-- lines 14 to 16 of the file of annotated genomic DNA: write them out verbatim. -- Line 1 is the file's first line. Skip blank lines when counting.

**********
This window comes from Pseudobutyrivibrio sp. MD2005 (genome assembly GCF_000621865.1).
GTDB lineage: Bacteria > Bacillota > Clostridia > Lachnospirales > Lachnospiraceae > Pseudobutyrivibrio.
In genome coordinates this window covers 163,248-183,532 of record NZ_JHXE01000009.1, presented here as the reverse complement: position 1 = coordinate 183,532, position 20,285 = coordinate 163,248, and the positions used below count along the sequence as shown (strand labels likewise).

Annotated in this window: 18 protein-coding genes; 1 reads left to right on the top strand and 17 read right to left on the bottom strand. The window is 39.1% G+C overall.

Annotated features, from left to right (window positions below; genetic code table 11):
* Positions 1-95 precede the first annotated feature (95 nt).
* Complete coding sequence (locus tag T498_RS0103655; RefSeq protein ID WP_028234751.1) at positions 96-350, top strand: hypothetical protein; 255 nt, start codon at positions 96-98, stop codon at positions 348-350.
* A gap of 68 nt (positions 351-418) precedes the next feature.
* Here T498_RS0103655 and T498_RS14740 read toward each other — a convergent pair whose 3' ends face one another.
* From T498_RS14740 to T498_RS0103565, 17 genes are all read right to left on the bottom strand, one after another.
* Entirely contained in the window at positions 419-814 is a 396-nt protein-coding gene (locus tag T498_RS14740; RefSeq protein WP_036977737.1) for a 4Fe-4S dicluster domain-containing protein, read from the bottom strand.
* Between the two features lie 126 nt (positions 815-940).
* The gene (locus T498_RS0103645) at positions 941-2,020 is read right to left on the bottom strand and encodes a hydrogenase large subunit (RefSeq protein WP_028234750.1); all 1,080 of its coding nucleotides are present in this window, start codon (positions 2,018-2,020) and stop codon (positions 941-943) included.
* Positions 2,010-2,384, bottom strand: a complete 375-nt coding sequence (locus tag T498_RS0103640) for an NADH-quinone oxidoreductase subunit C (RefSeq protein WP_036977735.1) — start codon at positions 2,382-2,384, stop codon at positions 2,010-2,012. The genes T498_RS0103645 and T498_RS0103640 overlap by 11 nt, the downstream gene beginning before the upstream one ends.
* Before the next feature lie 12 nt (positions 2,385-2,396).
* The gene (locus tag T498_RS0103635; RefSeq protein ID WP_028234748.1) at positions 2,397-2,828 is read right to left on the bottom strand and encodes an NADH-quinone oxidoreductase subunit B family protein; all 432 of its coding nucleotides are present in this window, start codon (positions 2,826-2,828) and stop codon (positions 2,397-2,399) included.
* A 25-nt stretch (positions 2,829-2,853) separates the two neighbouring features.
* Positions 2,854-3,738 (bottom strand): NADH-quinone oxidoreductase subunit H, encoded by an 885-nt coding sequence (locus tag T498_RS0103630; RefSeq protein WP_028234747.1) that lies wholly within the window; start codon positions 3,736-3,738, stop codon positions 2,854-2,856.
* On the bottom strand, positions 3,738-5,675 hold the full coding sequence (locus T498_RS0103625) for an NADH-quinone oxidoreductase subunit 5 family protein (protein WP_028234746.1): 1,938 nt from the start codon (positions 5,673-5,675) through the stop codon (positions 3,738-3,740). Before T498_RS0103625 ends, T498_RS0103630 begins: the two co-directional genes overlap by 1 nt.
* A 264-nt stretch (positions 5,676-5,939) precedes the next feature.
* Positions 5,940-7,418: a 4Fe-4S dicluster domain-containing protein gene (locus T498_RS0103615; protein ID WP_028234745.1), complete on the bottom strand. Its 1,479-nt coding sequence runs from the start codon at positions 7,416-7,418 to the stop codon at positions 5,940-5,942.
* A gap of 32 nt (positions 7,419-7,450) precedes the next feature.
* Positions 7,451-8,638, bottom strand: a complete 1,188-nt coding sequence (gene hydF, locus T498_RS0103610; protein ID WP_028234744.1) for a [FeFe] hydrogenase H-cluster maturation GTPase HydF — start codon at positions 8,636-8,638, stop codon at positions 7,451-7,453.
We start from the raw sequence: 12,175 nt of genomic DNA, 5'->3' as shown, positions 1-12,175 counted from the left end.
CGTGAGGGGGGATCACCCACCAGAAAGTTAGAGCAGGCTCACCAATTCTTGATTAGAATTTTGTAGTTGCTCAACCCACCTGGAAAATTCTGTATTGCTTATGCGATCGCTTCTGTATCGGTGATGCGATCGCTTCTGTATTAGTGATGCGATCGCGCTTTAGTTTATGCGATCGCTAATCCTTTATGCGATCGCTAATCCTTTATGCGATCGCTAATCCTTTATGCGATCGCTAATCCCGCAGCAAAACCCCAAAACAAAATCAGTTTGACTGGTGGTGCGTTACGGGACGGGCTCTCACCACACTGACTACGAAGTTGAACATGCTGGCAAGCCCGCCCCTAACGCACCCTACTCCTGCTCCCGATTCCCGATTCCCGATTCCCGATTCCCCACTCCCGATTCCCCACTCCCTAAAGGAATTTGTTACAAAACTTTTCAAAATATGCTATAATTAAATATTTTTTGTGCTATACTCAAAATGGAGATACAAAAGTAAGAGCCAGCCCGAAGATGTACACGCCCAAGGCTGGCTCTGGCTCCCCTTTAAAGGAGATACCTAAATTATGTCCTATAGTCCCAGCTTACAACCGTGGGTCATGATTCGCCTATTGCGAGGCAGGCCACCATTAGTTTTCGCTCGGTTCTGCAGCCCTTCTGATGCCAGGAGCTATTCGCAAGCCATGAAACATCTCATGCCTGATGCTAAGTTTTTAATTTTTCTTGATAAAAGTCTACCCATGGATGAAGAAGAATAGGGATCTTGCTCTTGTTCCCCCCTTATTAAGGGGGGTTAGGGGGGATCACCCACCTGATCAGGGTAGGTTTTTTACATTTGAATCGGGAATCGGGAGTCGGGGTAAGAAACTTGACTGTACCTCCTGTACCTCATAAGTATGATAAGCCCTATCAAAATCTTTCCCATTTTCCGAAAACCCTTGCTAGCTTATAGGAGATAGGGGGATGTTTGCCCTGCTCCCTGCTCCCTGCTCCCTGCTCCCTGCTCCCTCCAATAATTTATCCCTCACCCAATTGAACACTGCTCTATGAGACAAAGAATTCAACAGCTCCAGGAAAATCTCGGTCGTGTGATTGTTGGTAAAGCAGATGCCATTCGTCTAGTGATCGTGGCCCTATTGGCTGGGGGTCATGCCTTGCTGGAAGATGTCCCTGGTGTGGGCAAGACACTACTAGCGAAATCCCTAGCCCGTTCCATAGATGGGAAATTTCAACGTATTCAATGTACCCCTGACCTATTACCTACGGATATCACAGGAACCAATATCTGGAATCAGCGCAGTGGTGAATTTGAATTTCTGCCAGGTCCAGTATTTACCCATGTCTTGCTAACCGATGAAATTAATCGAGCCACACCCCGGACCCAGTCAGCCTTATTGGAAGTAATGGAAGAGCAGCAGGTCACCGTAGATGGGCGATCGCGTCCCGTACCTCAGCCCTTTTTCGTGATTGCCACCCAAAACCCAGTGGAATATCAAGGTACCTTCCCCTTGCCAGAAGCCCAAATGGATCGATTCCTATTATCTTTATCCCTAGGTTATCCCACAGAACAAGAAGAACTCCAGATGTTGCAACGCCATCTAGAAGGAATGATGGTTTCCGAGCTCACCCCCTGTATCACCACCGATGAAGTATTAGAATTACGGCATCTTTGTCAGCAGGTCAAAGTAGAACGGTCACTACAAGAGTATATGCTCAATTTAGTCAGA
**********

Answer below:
* Positions 2,010-2,384, bottom strand: a complete 375-nt coding sequence (locus tag T498_RS0103640) for an NADH-quinone oxidoreductase subunit C (RefSeq protein WP_036977735.1) — start codon at positions 2,382-2,384, stop codon at positions 2,010-2,012. The genes T498_RS0103645 and T498_RS0103640 overlap by 11 nt, the downstream gene beginning before the upstream one ends.
* Before the next feature lie 12 nt (positions 2,385-2,396).
* The gene (locus tag T498_RS0103635; RefSeq protein ID WP_028234748.1) at positions 2,397-2,828 is read right to left on the bottom strand and encodes an NADH-quinone oxidoreductase subunit B family protein; all 432 of its coding nucleotides are present in this window, start codon (positions 2,826-2,828) and stop codon (positions 2,397-2,399) included.